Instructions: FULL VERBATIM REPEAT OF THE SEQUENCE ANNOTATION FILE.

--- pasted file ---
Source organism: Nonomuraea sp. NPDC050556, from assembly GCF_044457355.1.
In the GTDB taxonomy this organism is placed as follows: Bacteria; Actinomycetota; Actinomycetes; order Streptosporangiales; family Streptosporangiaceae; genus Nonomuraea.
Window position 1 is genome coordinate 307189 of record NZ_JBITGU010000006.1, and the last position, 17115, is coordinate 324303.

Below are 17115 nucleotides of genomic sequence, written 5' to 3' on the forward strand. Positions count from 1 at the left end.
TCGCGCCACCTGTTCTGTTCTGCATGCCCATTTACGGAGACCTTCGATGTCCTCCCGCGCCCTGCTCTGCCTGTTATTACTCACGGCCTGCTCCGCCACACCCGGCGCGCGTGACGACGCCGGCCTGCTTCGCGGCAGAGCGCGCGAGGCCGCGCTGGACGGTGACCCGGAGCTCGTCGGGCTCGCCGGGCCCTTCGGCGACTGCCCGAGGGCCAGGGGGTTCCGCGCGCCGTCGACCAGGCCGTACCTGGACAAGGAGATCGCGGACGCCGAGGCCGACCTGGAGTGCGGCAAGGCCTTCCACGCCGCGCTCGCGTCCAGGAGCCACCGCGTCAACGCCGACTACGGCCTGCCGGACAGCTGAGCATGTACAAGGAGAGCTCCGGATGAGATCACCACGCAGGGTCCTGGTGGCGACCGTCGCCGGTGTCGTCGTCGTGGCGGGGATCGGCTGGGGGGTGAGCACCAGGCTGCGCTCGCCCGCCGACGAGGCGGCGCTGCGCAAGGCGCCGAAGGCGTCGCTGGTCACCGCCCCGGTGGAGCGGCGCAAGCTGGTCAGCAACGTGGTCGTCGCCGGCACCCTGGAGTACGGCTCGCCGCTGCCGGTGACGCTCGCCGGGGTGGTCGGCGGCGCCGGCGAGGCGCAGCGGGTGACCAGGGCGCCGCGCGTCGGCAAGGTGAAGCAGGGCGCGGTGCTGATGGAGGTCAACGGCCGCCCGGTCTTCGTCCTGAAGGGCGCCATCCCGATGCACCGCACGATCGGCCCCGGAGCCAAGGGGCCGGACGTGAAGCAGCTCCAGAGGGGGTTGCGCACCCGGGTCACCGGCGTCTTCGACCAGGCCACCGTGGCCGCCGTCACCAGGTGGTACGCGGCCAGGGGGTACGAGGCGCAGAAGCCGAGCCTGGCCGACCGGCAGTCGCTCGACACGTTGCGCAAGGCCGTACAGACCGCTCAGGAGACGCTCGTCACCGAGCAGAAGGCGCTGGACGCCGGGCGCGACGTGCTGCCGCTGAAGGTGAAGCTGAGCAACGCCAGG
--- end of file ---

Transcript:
Source organism: Nonomuraea sp. NPDC050556, from assembly GCF_044457355.1.
In the GTDB taxonomy this organism is placed as follows: Bacteria; Actinomycetota; Actinomycetes; order Streptosporangiales; family Streptosporangiaceae; genus Nonomuraea.
Window position 1 is genome coordinate 307189 of record NZ_JBITGU010000006.1, and the last position, 17115, is coordinate 324303.

Below are 17115 nucleotides of genomic sequence, written 5' to 3' on the forward strand. Positions count from 1 at the left end.
TCGCGCCACCTGTTCTGTTCTGCATGCCCATTTACGGAGACCTTCGATGTCCTCCCGCGCCCTGCTCTGCCTGTTATTACTCACGGCCTGCTCCGCCACACCCGGCGCGCGTGACGACGCCGGCCTGCTTCGCGGCAGAGCGCGCGAGGCCGCGCTGGACGGTGACCCGGAGCTCGTCGGGCTCGCCGGGCCCTTCGGCGACTGCCCGAGGGCCAGGGGGTTCCGCGCGCCGTCGACCAGGCCGTACCTGGACAAGGAGATCGCGGACGCCGAGGCCGACCTGGAGTGCGGCAAGGCCTTCCACGCCGCGCTCGCGTCCAGGAGCCACCGCGTCAACGCCGACTACGGCCTGCCGGACAGCTGAGCATGTACAAGGAGAGCTCCGGATGAGATCACCACGCAGGGTCCTGGTGGCGACCGTCGCCGGTGTCGTCGTCGTGGCGGGGATCGGCTGGGGGGTGAGCACCAGGCTGCGCTCGCCCGCCGACGAGGCGGCGCTGCGCAAGGCGCCGAAGGCGTCGCTGGTCACCGCCCCGGTGGAGCGGCGCAAGCTGGTCAGCAACGTGGTCGTCGCCGGCACCCTGGAGTACGGCTCGCCGCTGCCGGTGACGCTCGCCGGGGTGGTCGGCGGCGCCGGCGAGGCGCAGCGGGTGACCAGGGCGCCGCGCGTCGGCAAGGTGAAGCAGGGCGCGGTGCTGATGGAGGTCAACGGCCGCCCGGTCTTCGTCCTGAAGGGCGCCATCCCGATGCACCGCACGATCGGCCCCGGAGCCAAGGGGCCGGACGTGAAGCAGCTCCAGAGGGGGTTGCGCACCCGGGTCACCGGCGTCTTCGACCAGGCCACCGTGGCCGCCGTCACCAGGTGGTACGCGGCCAGGGGGTACGAGGCGCAGAAGCCGAGCCTGGCCGACCGGCAGTCGCTCGACACGTTGCGCAAGGCCGTACAGACCGCTCAGGAGACGCTCGTCACCGAGCAGAAGGCGCTGGACGCCGGGCGCGACGTGCTGCCGCTGAAGGTGAAGCTGAGCAACGCCAGG